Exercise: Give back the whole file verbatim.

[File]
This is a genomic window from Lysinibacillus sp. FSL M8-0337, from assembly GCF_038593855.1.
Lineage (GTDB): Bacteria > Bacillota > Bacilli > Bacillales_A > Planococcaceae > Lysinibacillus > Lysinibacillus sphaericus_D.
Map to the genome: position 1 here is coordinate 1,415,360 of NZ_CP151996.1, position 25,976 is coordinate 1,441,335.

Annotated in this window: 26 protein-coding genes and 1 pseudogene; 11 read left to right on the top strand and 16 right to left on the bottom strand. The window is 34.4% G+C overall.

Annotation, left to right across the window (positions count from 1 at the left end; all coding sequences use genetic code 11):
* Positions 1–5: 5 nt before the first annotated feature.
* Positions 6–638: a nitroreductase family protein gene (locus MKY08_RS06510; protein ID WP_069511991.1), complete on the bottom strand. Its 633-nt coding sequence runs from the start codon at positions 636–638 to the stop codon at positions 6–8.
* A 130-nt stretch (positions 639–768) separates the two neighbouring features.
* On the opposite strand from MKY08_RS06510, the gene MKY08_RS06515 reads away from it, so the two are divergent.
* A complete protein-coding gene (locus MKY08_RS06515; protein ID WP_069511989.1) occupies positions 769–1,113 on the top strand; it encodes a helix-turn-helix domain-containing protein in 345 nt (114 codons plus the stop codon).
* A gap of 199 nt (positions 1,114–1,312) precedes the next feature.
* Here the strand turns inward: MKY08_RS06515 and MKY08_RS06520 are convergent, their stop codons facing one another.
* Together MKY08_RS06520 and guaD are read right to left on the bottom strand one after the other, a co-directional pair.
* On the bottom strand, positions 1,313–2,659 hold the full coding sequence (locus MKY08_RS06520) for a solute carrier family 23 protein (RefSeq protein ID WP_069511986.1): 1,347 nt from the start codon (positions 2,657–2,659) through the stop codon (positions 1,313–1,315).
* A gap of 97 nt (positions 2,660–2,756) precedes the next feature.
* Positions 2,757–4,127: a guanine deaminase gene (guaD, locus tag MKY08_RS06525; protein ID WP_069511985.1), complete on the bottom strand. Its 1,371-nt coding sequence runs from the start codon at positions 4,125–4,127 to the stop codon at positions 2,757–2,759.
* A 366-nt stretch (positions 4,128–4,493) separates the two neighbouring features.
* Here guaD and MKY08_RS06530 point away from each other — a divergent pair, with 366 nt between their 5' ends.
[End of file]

This is a genomic window from Lysinibacillus sp. FSL M8-0337, from assembly GCF_038593855.1.
Lineage (GTDB): Bacteria > Bacillota > Bacilli > Bacillales_A > Planococcaceae > Lysinibacillus > Lysinibacillus sphaericus_D.
Map to the genome: position 1 here is coordinate 1,415,360 of NZ_CP151996.1, position 25,976 is coordinate 1,441,335.

Annotated in this window: 26 protein-coding genes and 1 pseudogene; 11 read left to right on the top strand and 16 right to left on the bottom strand. The window is 34.4% G+C overall.

Annotation, left to right across the window (positions count from 1 at the left end; all coding sequences use genetic code 11):
* Positions 1–5: 5 nt before the first annotated feature.
* Positions 6–638: a nitroreductase family protein gene (locus MKY08_RS06510; protein ID WP_069511991.1), complete on the bottom strand. Its 633-nt coding sequence runs from the start codon at positions 636–638 to the stop codon at positions 6–8.
* A 130-nt stretch (positions 639–768) separates the two neighbouring features.
* On the opposite strand from MKY08_RS06510, the gene MKY08_RS06515 reads away from it, so the two are divergent.
* A complete protein-coding gene (locus MKY08_RS06515; protein ID WP_069511989.1) occupies positions 769–1,113 on the top strand; it encodes a helix-turn-helix domain-containing protein in 345 nt (114 codons plus the stop codon).
* A gap of 199 nt (positions 1,114–1,312) precedes the next feature.
* Here the strand turns inward: MKY08_RS06515 and MKY08_RS06520 are convergent, their stop codons facing one another.
* Together MKY08_RS06520 and guaD are read right to left on the bottom strand one after the other, a co-directional pair.
* On the bottom strand, positions 1,313–2,659 hold the full coding sequence (locus MKY08_RS06520) for a solute carrier family 23 protein (RefSeq protein ID WP_069511986.1): 1,347 nt from the start codon (positions 2,657–2,659) through the stop codon (positions 1,313–1,315).
* A gap of 97 nt (positions 2,660–2,756) precedes the next feature.
* Positions 2,757–4,127: a guanine deaminase gene (guaD, locus tag MKY08_RS06525; protein ID WP_069511985.1), complete on the bottom strand. Its 1,371-nt coding sequence runs from the start codon at positions 4,125–4,127 to the stop codon at positions 2,757–2,759.
* A 366-nt stretch (positions 4,128–4,493) separates the two neighbouring features.
* Here guaD and MKY08_RS06530 point away from each other — a divergent pair, with 366 nt between their 5' ends.